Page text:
Why is gold having such a miserable time and when will it turn around?

The price of gold is in a bear market. And bear markets can go on for longer than you might think, says Dominic Frisby. But they don’t go on forever. Here he ponders when gold might turn.

Gold coin and bar
Gold is in a bear market. But not forever.
(Image credit: © Chris Ratcliffe/Bloomberg via Getty Images)

Oh, for those sunny days in August when gold’s rise seemed inexorable. New highs came every day and two thousand bucks per ounce was a thing gold bugs looked down on, not up to. Here we are in March (always a bad month for gold) and we can’t get above $1,700.

The sun may be shining, but – no doubt to the surprise of ancient cults who felt one was the teardrops of the other – gold is in an inexorable downtrend.

What’s the reason – rising bond yields, the rising US dollar, the fact that bitcoin has stolen gold’s thunder? Does it even matter why? It’s going down – that’s all you need to know. “When does it start going up again?” is the question..

Subscribe to MoneyWeek

Subscribe to MoneyWeek today and get your first six magazine issues absolutely FREE

Get 6 issues free

Sign up to Money Morning

Don't miss the latest investment and personal finances news, market analysis, plus money-saving tips with our free twice-daily newsletter

Don't miss the latest investment and personal finances news, market analysis, plus money-saving tips with our free twice-daily newsletter

Sign up

Hopes for a strong economic recovery are hurting gold – for now

April is usually a good month for gold. We are currently re-testing the lows of early March. Maybe they hold and we get a little bit of a rally over the next month. It’s not like gold isn’t oversold.

Then again, May is not usually a good month; June is the month that those in the know tend to make their annual gold purchases. Is that when gold makes its final low? That’s my guess.

You know my theory: gold is an analogue asset in a digital world. Digital is where all the growth is. Digital is where all the innovation is. The digital economy has left the physical economy for dead.

But there has been something of a turn of late. The Great Rotation, they are calling it. Clever money is abandoning growth (digital) in favour of value (physical). Maybe some of that clever money will see extraordinary value in gold. It’s not like the value isn’t there.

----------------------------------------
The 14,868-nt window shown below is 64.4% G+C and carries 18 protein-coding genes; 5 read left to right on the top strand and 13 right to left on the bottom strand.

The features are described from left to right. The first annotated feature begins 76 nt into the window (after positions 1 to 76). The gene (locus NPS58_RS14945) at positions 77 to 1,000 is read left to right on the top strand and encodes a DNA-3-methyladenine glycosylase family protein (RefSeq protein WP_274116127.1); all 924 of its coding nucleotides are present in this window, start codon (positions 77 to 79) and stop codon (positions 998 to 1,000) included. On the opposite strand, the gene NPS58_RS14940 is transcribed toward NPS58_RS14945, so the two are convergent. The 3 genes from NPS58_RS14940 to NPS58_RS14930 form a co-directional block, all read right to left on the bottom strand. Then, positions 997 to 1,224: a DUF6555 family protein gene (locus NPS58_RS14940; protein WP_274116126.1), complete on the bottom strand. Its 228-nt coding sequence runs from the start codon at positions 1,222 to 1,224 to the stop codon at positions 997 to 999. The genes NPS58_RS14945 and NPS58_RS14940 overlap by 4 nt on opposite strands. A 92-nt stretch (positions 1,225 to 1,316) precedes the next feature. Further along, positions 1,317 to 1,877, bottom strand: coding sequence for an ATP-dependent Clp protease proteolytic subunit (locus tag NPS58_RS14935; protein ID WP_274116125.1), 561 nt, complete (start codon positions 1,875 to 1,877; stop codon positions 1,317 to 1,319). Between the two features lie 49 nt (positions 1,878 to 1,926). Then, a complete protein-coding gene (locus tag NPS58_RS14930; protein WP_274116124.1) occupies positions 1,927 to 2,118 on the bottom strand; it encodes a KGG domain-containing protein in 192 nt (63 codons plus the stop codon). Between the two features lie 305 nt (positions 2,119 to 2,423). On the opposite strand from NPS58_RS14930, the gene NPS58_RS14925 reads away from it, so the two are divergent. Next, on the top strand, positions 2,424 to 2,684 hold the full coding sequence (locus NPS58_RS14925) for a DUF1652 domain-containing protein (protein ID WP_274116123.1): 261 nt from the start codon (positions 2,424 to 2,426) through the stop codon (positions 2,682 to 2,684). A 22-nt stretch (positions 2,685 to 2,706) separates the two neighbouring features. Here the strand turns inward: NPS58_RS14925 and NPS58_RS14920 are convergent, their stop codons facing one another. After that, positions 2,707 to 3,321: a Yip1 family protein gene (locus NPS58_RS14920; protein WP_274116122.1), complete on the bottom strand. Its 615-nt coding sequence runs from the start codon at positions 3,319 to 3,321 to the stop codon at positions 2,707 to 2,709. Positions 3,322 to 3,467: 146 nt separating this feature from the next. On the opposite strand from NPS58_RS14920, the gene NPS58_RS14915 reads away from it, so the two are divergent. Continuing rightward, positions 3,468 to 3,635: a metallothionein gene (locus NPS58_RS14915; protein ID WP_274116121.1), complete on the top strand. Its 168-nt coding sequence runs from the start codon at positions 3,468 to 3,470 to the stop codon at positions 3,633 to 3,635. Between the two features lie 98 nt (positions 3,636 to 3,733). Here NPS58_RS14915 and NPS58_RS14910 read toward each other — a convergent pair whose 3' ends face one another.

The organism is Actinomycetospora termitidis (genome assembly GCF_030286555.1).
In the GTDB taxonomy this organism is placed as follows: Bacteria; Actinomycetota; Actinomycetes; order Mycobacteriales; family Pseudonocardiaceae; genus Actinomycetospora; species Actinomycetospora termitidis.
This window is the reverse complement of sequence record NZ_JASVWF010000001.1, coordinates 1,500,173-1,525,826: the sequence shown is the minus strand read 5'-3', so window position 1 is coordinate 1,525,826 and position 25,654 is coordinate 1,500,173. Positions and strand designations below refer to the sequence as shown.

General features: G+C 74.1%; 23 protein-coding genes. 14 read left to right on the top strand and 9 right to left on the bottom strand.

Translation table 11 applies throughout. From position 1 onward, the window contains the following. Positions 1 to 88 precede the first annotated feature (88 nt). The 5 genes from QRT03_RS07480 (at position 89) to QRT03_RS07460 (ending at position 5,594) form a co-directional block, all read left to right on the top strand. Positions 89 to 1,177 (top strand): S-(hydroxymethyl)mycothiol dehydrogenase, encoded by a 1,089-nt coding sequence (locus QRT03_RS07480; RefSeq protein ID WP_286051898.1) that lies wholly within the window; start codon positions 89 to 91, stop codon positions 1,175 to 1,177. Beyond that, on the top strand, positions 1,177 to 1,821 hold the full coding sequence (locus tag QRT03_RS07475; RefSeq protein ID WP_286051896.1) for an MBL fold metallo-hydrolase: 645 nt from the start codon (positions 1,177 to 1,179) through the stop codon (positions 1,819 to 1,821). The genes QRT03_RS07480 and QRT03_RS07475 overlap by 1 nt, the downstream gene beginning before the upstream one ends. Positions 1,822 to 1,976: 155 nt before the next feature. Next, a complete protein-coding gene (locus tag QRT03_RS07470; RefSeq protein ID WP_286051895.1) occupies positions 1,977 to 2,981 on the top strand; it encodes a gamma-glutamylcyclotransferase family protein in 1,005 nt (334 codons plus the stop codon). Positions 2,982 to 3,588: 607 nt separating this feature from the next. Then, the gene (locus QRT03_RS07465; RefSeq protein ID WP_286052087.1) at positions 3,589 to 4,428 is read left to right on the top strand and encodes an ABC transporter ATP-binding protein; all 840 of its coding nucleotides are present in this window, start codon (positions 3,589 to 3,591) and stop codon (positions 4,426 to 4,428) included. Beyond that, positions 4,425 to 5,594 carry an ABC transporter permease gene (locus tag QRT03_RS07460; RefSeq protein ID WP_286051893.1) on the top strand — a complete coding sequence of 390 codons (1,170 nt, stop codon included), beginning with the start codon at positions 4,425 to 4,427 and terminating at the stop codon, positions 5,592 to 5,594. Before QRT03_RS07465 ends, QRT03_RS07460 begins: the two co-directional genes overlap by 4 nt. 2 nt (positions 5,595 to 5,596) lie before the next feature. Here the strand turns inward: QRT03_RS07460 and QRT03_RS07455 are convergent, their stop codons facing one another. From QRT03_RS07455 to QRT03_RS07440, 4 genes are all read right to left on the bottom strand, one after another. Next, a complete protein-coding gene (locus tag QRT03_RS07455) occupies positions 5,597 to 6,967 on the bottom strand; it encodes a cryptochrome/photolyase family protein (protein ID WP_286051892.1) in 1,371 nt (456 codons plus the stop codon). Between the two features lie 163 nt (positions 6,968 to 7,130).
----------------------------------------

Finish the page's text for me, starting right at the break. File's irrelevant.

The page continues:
When you buy gold, you don’t get a yield – it pays no interest – you get storage costs. So if bond yields are rising, money that would otherwise have gone to gold (in the event that yields were flat or falling) goes to bonds instead. There’s even an opportunity cost to holding gold. Ergo rising yields are bad for gold.

For whatever reason – perhaps because it takes ten years to take a mine from discovery through to production – gold and ten-year bond yields tend to correlate in a way that is much more apparent than with shorter-term interest rates.

As we know the ten-year yield is rising, and thus gold pukes. However, there is a silver lining, forgive the pun, to all this. Rising yields suggest that somebody somewhere sees a strong economy ahead.

Despite the continued negativity in the press around Covid-19, and the reluctance of our glorious leaders to let you do anything that is tantamount to leading a normal life, markets do seem to be anticipating that the pandemic is entering its final stages.

Perhaps it’s the vaccine roll-out, perhaps its exhaustion – but the “Back to Work, Back to Normal” trade is on. Try booking a table in a restaurant if you don’t believe me. There is a lot of pent-up demand for getting out of the house – whether it’s going to the pub, going to a restaurant or going on holiday. These are all “physical economy” things. As we have mentioned, household savings in the UK and North America are at record highs. There’s a lot of dough waiting to be spent on real life.